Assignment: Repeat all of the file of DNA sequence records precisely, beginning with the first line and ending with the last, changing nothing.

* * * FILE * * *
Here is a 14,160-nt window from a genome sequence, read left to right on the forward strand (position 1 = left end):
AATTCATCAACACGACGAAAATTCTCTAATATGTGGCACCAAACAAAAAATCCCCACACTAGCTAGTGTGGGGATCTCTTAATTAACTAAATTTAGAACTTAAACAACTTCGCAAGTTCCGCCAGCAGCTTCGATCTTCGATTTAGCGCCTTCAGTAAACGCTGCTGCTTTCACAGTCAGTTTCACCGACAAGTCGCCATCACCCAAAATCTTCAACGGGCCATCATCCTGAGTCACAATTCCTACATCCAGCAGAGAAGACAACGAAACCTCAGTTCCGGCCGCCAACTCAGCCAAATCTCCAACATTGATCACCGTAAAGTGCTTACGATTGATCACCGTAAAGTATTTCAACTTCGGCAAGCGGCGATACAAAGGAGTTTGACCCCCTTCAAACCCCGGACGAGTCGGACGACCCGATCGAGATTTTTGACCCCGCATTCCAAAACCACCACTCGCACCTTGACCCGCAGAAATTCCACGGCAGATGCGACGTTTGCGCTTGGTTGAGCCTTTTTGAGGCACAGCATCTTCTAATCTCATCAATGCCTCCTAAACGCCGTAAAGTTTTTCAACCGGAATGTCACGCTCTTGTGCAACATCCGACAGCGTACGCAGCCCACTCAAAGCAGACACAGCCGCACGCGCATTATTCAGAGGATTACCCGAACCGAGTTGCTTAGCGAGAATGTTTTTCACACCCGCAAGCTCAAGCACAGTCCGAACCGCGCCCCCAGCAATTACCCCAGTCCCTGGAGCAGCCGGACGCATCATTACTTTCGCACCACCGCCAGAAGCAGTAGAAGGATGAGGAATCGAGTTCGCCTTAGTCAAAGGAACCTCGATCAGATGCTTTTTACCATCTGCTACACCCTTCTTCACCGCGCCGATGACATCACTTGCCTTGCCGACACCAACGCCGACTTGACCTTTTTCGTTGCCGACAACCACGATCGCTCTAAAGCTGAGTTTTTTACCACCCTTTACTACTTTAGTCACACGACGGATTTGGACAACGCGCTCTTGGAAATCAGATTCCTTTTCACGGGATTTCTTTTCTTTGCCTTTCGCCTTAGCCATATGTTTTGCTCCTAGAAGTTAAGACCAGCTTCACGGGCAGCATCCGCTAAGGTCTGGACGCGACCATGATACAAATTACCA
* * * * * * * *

Here is a 14,160-nt window from a genome sequence, read left to right on the forward strand (position 1 = left end):
AATTCATCAACACGACGAAAATTCTCTAATATGTGGCACCAAACAAAAAATCCCCACACTAGCTAGTGTGGGGATCTCTTAATTAACTAAATTTAGAACTTAAACAACTTCGCAAGTTCCGCCAGCAGCTTCGATCTTCGATTTAGCGCCTTCAGTAAACGCTGCTGCTTTCACAGTCAGTTTCACCGACAAGTCGCCATCACCCAAAATCTTCAACGGGCCATCATCCTGAGTCACAATTCCTACATCCAGCAGAGAAGACAACGAAACCTCAGTTCCGGCCGCCAACTCAGCCAAATCTCCAACATTGATCACCGTAAAGTGCTTACGATTGATCACCGTAAAGTATTTCAACTTCGGCAAGCGGCGATACAAAGGAGTTTGACCCCCTTCAAACCCCGGACGAGTCGGACGACCCGATCGAGATTTTTGACCCCGCATTCCAAAACCACCACTCGCACCTTGACCCGCAGAAATTCCACGGCAGATGCGACGTTTGCGCTTGGTTGAGCCTTTTTGAGGCACAGCATCTTCTAATCTCATCAATGCCTCCTAAACGCCGTAAAGTTTTTCAACCGGAATGTCACGCTCTTGTGCAACATCCGACAGCGTACGCAGCCCACTCAAAGCAGACACAGCCGCACGCGCATTATTCAGAGGATTACCCGAACCGAGTTGCTTAGCGAGAATGTTTTTCACACCCGCAAGCTCAAGCACAGTCCGAACCGCGCCCCCAGCAATTACCCCAGTCCCTGGAGCAGCCGGACGCATCATTACTTTCGCACCACCGCCAGAAGCAGTAGAAGGATGAGGAATCGAGTTCGCCTTAGTCAAAGGAACCTCGATCAGATGCTTTTTACCATCTGCTACACCCTTCTTCACCGCGCCGATGACATCACTTGCCTTGCCGACACCAACGCCGACTTGACCTTTTTCGTTGCCGACAACCACGATCGCTCTAAAGCTGAGTTTTTTACCACCCTTTACTACTTTAGTCACACGACGGATTTGGACAACGCGCTCTTGGAAATCAGATTCCTTTTCACGGGATTTCTTTTCTTTGCCTTTCGCCTTAGCCATATGTTTTGCTCCTAGAAGTTAAGACCAGCTTCACGGGCAGCATCCGCTAAGGTCTGGACGCGACCATGATACAAATTACCA